In recent years, these have included a virus-resistant bean in Brazil, which was developed by a public agricultural research institute and was authorized in 2011.

Whether or not a GM plant can be used commercially does not depend on scientific progress in laboratories and greenhouses. Despite promising approaches and concepts that work in principle and have already been tested in field trials, GM plants are not being developed further so that they can be used commercially.

One key reason for this is that GM plants have to go through a very time-consuming and costly authorization process, which has become increasingly complex over recent years. The cost of authorizing a new GM plant ( event) is between one million and 15 million US dollars. If the plant is to be authorized worldwide, rather than for a limited market, the average cost rises to 35 million dollars. In addition, it takes a long time (13 years on average) to bring a GM plant to market from the initial discovery to the point where it is ready for commercial application.

Another reason for the slow commercial development of GM plants is the continuing lack of acceptance for products that have had anything to do with genetic engineering – particularly in the EU, but also increasingly in the USA, China and India. This means that authorizations are being delayed or blocked for political reasons, as is currently the case in the EU. The study authors claim that this has discouraged many small and medium-sized companies and public institutions from considering genetic engineering methods as potential solutions in plant research.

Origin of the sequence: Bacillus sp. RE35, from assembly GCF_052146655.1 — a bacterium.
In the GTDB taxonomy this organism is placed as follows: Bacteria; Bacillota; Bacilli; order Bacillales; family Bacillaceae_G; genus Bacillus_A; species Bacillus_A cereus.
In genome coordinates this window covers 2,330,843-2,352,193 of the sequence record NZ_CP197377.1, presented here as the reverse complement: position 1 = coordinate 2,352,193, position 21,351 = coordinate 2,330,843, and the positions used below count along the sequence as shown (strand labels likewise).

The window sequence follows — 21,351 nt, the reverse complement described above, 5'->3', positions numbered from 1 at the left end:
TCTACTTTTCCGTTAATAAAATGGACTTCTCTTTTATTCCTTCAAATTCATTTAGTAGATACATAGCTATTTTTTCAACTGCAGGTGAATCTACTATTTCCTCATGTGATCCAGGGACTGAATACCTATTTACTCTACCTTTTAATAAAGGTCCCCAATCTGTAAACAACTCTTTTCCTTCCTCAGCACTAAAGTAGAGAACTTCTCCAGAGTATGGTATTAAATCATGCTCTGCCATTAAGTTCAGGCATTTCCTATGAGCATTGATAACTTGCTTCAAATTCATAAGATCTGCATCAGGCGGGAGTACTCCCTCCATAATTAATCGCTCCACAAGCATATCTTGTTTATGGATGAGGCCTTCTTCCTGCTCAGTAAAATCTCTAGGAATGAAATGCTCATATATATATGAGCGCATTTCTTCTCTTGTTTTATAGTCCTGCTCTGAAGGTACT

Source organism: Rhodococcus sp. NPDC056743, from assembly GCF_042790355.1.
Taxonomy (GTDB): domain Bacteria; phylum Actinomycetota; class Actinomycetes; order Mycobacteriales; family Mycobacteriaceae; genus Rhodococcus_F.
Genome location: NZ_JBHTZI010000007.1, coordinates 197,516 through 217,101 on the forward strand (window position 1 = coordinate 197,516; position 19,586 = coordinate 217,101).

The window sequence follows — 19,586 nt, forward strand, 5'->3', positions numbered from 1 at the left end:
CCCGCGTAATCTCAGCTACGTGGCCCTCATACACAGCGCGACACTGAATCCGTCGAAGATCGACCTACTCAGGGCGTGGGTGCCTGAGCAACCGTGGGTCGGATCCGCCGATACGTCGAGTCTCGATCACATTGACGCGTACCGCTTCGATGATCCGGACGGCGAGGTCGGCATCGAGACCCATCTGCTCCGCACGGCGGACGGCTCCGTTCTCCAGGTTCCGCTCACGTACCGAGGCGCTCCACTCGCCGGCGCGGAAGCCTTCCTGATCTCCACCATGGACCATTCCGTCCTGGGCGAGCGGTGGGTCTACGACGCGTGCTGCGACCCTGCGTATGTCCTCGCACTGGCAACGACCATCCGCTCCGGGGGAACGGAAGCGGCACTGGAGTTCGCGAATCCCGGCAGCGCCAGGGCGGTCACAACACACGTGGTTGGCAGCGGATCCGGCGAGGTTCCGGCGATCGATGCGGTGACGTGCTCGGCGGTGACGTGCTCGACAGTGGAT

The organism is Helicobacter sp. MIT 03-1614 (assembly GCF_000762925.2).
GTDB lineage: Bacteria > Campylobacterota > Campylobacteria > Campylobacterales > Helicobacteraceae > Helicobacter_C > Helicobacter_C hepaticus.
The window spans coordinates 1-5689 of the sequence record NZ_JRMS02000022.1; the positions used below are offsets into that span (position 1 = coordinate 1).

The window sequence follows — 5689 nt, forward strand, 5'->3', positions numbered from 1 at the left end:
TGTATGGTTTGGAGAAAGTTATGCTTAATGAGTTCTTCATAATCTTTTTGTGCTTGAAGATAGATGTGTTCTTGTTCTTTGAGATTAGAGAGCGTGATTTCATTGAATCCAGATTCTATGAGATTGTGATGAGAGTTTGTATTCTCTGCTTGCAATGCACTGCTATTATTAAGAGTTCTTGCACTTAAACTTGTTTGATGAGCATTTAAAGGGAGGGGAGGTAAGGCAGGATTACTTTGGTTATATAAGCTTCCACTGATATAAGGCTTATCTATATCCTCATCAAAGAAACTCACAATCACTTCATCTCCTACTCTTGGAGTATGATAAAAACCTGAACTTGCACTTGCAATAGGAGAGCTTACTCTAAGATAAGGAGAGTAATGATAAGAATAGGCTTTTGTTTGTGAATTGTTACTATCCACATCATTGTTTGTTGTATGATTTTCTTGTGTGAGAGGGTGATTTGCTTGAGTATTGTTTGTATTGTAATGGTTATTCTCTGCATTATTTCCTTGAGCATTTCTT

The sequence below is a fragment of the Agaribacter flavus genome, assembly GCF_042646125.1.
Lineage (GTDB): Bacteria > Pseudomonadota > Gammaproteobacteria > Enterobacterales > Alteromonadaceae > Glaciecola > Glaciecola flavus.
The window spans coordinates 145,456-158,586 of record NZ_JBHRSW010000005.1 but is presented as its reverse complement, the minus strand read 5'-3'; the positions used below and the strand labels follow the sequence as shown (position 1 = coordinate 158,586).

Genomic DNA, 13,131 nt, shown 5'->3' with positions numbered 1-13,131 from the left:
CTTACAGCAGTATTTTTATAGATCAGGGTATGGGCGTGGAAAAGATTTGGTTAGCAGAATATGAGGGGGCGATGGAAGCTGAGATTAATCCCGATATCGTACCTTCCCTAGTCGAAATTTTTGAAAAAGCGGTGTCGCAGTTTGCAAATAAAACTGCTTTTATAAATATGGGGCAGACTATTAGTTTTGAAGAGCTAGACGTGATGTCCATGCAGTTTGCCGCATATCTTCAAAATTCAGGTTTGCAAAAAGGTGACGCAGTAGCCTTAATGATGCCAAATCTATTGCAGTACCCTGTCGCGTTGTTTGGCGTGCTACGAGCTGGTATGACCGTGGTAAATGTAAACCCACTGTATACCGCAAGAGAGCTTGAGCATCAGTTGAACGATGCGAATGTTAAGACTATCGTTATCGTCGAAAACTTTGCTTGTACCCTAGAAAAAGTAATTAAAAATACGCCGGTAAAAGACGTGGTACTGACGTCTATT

Nevertheless, plenty of research and development projects are using genetic methods to protect plants against pests and diseases or to adapt them to extreme climate conditions, such as drought, saline soil or flooding. Increasingly, research projects are also focusing on improved product characteristics – modifying the nutrient composition of the crop or fortifying plants with healthy substances. A key focus here is on fortifying staple crops in developing countries with vitamins and minerals. In this area, public institutions often work together with companies, foundations and humanitarian organizations in large multinational research programs.